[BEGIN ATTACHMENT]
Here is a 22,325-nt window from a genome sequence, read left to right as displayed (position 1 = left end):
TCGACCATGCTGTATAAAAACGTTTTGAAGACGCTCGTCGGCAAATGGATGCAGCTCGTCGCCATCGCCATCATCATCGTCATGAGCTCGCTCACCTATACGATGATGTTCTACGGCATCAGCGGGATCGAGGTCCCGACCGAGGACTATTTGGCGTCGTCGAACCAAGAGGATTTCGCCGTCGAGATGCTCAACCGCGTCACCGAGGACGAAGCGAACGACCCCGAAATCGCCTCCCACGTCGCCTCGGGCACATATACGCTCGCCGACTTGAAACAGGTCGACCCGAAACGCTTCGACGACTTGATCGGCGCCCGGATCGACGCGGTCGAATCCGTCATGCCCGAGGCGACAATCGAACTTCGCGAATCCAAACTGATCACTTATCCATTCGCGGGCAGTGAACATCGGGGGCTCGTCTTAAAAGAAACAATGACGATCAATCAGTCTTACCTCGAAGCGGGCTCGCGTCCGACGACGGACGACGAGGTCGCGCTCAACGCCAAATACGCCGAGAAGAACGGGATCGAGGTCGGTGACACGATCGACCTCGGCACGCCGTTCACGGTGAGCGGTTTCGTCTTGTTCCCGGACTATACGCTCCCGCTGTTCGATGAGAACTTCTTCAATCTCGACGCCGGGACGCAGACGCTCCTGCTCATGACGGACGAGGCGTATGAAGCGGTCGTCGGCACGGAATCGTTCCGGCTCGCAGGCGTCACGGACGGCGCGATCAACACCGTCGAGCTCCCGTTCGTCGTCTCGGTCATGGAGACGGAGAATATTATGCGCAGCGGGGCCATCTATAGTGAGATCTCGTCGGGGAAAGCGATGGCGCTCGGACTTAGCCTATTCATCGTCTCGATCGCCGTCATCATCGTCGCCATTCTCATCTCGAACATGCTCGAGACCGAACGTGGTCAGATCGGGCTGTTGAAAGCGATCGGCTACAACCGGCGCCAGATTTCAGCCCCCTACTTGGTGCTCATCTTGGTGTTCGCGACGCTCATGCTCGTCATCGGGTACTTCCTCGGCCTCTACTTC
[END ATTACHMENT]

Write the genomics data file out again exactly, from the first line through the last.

Here is a 22,325-nt window from a genome sequence, read left to right as displayed (position 1 = left end):
TCGACCATGCTGTATAAAAACGTTTTGAAGACGCTCGTCGGCAAATGGATGCAGCTCGTCGCCATCGCCATCATCATCGTCATGAGCTCGCTCACCTATACGATGATGTTCTACGGCATCAGCGGGATCGAGGTCCCGACCGAGGACTATTTGGCGTCGTCGAACCAAGAGGATTTCGCCGTCGAGATGCTCAACCGCGTCACCGAGGACGAAGCGAACGACCCCGAAATCGCCTCCCACGTCGCCTCGGGCACATATACGCTCGCCGACTTGAAACAGGTCGACCCGAAACGCTTCGACGACTTGATCGGCGCCCGGATCGACGCGGTCGAATCCGTCATGCCCGAGGCGACAATCGAACTTCGCGAATCCAAACTGATCACTTATCCATTCGCGGGCAGTGAACATCGGGGGCTCGTCTTAAAAGAAACAATGACGATCAATCAGTCTTACCTCGAAGCGGGCTCGCGTCCGACGACGGACGACGAGGTCGCGCTCAACGCCAAATACGCCGAGAAGAACGGGATCGAGGTCGGTGACACGATCGACCTCGGCACGCCGTTCACGGTGAGCGGTTTCGTCTTGTTCCCGGACTATACGCTCCCGCTGTTCGATGAGAACTTCTTCAATCTCGACGCCGGGACGCAGACGCTCCTGCTCATGACGGACGAGGCGTATGAAGCGGTCGTCGGCACGGAATCGTTCCGGCTCGCAGGCGTCACGGACGGCGCGATCAACACCGTCGAGCTCCCGTTCGTCGTCTCGGTCATGGAGACGGAGAATATTATGCGCAGCGGGGCCATCTATAGTGAGATCTCGTCGGGGAAAGCGATGGCGCTCGGACTTAGCCTATTCATCGTCTCGATCGCCGTCATCATCGTCGCCATTCTCATCTCGAACATGCTCGAGACCGAACGTGGTCAGATCGGGCTGTTGAAAGCGATCGGCTACAACCGGCGCCAGATTTCAGCCCCCTACTTGGTGCTCATCTTGGTGTTCGCGACGCTCATGCTCGTCATCGGGTACTTCCTCGGCCTCTACTTC